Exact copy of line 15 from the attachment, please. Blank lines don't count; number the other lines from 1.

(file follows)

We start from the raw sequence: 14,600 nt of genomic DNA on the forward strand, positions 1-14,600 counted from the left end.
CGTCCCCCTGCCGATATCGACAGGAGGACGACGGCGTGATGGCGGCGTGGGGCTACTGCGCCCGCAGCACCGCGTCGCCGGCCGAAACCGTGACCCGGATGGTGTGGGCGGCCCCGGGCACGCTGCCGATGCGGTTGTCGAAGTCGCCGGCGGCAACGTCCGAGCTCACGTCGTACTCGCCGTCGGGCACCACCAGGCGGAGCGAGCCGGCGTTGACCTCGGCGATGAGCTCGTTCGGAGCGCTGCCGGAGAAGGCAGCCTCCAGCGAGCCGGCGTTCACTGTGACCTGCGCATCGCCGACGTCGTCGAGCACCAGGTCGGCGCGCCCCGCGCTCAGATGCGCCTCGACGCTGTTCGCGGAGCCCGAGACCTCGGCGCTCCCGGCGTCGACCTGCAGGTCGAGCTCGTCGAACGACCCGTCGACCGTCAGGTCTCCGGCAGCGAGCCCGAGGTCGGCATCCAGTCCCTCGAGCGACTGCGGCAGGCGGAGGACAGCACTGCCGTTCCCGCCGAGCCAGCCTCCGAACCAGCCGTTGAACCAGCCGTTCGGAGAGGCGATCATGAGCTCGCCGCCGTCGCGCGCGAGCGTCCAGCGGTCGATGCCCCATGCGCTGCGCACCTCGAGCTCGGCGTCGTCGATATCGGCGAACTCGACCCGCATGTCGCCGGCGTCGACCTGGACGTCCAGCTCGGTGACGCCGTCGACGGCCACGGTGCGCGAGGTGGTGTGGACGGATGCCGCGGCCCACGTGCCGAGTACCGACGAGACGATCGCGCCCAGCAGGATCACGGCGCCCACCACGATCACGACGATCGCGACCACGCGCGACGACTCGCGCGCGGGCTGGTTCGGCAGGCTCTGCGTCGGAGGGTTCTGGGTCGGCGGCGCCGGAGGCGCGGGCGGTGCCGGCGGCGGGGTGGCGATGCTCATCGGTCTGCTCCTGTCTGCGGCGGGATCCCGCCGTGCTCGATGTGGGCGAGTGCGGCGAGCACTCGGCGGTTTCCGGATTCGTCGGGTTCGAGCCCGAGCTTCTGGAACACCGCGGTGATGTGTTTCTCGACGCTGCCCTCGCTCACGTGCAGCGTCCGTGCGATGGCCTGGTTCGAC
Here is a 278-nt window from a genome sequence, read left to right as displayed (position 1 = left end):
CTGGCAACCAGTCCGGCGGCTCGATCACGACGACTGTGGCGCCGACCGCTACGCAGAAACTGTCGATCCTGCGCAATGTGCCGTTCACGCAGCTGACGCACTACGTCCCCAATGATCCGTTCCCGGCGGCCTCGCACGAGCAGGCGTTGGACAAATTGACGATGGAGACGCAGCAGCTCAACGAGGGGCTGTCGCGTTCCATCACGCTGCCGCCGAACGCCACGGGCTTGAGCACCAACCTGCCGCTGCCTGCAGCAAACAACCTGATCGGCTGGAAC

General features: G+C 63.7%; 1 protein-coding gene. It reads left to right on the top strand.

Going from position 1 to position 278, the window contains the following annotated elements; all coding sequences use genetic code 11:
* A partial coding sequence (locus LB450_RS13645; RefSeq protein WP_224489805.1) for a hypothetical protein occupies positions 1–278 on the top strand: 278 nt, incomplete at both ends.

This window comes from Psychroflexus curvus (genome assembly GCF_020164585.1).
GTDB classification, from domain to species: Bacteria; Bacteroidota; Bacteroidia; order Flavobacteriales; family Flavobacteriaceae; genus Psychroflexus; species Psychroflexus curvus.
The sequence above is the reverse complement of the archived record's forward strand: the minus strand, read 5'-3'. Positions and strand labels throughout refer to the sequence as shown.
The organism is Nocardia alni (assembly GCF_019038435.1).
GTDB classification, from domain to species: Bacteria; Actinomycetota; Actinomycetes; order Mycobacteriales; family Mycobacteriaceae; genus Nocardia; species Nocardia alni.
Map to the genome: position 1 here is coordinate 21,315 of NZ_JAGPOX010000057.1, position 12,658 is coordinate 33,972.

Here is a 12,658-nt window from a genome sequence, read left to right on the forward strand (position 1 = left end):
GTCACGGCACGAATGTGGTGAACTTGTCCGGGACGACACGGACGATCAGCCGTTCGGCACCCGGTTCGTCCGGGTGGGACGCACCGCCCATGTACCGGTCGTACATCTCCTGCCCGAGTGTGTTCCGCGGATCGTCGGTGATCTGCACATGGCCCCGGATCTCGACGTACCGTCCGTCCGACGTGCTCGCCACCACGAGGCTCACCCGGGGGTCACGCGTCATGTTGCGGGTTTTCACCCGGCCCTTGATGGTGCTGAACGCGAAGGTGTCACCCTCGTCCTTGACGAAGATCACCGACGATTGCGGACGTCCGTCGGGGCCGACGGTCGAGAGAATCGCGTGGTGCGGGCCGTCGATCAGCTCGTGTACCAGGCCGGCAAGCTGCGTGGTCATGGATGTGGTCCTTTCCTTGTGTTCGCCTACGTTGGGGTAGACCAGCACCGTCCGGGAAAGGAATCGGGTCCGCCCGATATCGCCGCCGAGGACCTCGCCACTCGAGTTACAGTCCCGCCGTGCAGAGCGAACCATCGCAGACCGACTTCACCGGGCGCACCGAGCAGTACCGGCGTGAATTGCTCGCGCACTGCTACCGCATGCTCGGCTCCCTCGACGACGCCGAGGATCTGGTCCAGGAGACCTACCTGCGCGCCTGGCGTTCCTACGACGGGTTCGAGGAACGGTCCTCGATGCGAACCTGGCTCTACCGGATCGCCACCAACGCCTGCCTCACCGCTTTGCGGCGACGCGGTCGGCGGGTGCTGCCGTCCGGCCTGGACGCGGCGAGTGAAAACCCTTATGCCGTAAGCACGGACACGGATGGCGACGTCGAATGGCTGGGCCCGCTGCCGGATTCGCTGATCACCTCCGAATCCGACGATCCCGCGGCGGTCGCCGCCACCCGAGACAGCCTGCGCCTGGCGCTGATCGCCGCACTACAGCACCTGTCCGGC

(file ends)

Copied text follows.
GTCACGGCACGAATGTGGTGAACTTGTCCGGGACGACACGGACGATCAGCCGTTCGGCACCCGGTTCGTCCGGGTGGGACGCACCGCCCATGTACCGGTCGTACATCTCCTGCCCGAGTGTGTTCCGCGGATCGTCGGTGATCTGCACATGGCCCCGGATCTCGACGTACCGTCCGTCCGACGTGCTCGCCACCACGAGGCTCACCCGGGGGTCACGCGTCATGTTGCGGGTTTTCACCCGGCCCTTGATGGTGCTGAACGCGAAGGTGTCACCCTCGTCCTTGACGAAGATCACCGACGATTGCGGACGTCCGTCGGGGCCGACGGTCGAGAGAATCGCGTGGTGCGGGCCGTCGATCAGCTCGTGTACCAGGCCGGCAAGCTGCGTGGTCATGGATGTGGTCCTTTCCTTGTGTTCGCCTACGTTGGGGTAGACCAGCACCGTCCGGGAAAGGAATCGGGTCCGCCCGATATCGCCGCCGAGGACCTCGCCACTCGAGTTACAGTCCCGCCGTGCAGAGCGAACCATCGCAGACCGACTTCACCGGGCGCACCGAGCAGTACCGGCGTGAATTGCTCGCGCACTGCTACCGCATGCTCGGCTCCCTCGACGACGCCGAGGATCTGGTCCAGGAGACCTACCTGCGCGCCTGGCGTTCCTACGACGGGTTCGAGGAACGGTCCTCGATGCGAACCTGGCTCTACCGGATCGCCACCAACGCCTGCCTCACCGCTTTGCGGCGACGCGGTCGGCGGGTGCTGCCGTCCGGCCTGGACGCGGCGAGTGAAAACCCTTATGCCGTAAGCACGGACACGGATGGCGACGTCGAATGGCTGGGCCCGCTGCCGGATTCGCTGATCACCTCCGAATCCGACGATCCCGCGGCGGTCGCCGCCACCCGAGACAGCCTGCGCCTGGCGCTGATCGCCGCACTACAGCACCTGTCCGGC